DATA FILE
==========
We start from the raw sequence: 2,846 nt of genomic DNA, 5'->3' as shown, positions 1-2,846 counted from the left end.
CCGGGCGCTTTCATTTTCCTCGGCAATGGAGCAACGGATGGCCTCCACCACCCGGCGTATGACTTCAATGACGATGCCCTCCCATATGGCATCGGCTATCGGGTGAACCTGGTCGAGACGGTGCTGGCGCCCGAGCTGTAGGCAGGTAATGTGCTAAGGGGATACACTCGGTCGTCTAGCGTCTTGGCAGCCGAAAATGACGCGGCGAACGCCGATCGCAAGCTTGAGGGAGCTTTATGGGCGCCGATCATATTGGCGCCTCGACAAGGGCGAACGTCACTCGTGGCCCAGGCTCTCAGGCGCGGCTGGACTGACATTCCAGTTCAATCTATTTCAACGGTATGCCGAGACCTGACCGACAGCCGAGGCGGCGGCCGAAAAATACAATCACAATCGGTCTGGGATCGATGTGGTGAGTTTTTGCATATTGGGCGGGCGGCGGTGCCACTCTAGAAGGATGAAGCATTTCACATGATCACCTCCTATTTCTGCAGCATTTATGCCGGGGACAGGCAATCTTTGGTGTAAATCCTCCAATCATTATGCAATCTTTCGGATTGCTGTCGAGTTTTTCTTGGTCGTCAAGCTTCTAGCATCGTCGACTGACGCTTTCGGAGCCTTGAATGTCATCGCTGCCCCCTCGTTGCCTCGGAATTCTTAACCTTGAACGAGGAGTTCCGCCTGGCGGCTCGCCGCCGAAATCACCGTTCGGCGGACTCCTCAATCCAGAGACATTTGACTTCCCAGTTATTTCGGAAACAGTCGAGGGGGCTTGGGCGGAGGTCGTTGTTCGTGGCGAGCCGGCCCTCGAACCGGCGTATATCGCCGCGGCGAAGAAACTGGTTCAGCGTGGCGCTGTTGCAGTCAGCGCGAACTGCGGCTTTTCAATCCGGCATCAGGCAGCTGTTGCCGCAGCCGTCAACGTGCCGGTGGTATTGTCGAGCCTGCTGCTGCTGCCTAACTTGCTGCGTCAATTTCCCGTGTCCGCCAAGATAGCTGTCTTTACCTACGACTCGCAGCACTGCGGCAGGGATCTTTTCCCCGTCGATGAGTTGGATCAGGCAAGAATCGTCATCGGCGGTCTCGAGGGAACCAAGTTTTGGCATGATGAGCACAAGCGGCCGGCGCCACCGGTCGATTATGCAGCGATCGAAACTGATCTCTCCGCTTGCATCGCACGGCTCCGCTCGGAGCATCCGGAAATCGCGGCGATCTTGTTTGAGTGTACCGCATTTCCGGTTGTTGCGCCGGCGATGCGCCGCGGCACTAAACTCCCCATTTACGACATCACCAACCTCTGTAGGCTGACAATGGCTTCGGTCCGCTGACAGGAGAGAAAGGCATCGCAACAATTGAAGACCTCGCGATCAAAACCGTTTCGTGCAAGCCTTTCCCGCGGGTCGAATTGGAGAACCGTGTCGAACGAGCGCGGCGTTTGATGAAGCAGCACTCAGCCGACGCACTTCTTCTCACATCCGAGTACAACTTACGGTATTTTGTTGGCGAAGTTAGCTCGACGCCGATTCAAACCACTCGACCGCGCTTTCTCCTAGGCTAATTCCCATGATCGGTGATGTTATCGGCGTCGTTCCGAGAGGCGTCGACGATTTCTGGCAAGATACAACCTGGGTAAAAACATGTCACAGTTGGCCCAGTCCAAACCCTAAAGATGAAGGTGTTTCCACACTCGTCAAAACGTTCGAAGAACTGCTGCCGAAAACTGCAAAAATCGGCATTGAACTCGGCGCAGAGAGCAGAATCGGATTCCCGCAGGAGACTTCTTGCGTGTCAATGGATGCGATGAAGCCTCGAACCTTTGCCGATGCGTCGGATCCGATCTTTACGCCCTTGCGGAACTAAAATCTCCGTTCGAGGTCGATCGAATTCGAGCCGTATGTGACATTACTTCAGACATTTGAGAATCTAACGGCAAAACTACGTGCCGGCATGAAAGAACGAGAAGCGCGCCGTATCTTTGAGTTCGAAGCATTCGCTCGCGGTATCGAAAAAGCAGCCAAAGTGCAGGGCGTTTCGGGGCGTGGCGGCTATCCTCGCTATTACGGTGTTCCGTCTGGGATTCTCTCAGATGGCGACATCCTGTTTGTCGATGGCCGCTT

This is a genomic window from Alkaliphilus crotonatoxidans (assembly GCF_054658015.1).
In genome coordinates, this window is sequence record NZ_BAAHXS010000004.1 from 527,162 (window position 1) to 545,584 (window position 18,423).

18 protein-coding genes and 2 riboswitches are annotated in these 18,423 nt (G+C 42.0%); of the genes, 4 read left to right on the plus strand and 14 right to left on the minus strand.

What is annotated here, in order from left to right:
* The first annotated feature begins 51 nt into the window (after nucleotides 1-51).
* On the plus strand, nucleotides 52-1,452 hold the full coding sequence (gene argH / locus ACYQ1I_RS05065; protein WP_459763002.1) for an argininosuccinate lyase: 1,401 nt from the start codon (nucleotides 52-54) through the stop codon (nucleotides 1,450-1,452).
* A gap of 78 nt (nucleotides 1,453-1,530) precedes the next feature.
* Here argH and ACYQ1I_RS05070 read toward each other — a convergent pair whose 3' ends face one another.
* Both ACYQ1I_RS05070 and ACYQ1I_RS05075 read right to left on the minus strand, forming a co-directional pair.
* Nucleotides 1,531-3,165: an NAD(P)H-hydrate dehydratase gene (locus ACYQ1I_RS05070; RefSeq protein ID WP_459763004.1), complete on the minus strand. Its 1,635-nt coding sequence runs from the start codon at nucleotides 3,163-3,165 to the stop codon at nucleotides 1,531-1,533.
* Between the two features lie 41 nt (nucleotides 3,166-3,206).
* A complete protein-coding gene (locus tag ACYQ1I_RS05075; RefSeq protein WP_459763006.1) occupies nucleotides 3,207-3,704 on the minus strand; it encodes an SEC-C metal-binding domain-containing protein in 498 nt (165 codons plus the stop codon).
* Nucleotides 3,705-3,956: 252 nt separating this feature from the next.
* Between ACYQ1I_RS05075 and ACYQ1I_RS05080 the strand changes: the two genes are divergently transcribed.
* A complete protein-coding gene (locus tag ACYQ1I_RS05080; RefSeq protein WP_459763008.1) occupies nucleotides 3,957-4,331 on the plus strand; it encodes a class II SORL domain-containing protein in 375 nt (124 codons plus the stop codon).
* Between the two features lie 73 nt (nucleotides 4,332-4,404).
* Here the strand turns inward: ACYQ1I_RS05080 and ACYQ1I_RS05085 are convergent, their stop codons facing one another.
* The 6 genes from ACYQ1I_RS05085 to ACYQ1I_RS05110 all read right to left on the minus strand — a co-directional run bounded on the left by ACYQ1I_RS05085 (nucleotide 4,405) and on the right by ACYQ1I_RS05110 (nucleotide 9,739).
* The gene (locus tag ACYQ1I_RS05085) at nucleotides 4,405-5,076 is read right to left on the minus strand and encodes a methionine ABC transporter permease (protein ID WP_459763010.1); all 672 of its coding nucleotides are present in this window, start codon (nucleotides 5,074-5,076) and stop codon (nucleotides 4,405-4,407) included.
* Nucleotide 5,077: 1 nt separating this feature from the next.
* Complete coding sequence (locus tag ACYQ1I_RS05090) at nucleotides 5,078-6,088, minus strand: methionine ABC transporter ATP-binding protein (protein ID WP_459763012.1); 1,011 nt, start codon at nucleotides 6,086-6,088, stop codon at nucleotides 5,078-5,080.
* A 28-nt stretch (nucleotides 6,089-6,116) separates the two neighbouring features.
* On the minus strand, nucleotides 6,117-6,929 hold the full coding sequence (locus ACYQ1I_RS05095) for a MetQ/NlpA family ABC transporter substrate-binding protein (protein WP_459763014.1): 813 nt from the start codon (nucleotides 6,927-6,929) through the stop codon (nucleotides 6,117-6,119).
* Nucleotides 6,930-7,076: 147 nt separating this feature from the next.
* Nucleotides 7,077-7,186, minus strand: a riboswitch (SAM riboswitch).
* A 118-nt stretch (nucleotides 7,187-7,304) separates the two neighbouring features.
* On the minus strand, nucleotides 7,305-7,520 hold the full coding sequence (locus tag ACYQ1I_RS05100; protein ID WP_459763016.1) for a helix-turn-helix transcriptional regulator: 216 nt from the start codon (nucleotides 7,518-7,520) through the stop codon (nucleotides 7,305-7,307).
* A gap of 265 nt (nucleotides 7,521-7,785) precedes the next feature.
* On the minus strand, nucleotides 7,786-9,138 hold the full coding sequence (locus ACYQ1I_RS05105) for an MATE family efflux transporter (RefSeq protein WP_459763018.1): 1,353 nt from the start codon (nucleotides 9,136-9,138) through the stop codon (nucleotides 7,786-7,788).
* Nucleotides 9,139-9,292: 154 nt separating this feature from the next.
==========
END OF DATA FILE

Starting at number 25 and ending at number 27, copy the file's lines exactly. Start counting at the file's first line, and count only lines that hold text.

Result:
* On the minus strand, nucleotides 6,117-6,929 hold the full coding sequence (locus ACYQ1I_RS05095) for a MetQ/NlpA family ABC transporter substrate-binding protein (protein WP_459763014.1): 813 nt from the start codon (nucleotides 6,927-6,929) through the stop codon (nucleotides 6,117-6,119).
* Nucleotides 6,930-7,076: 147 nt separating this feature from the next.
* Nucleotides 7,077-7,186, minus strand: a riboswitch (SAM riboswitch).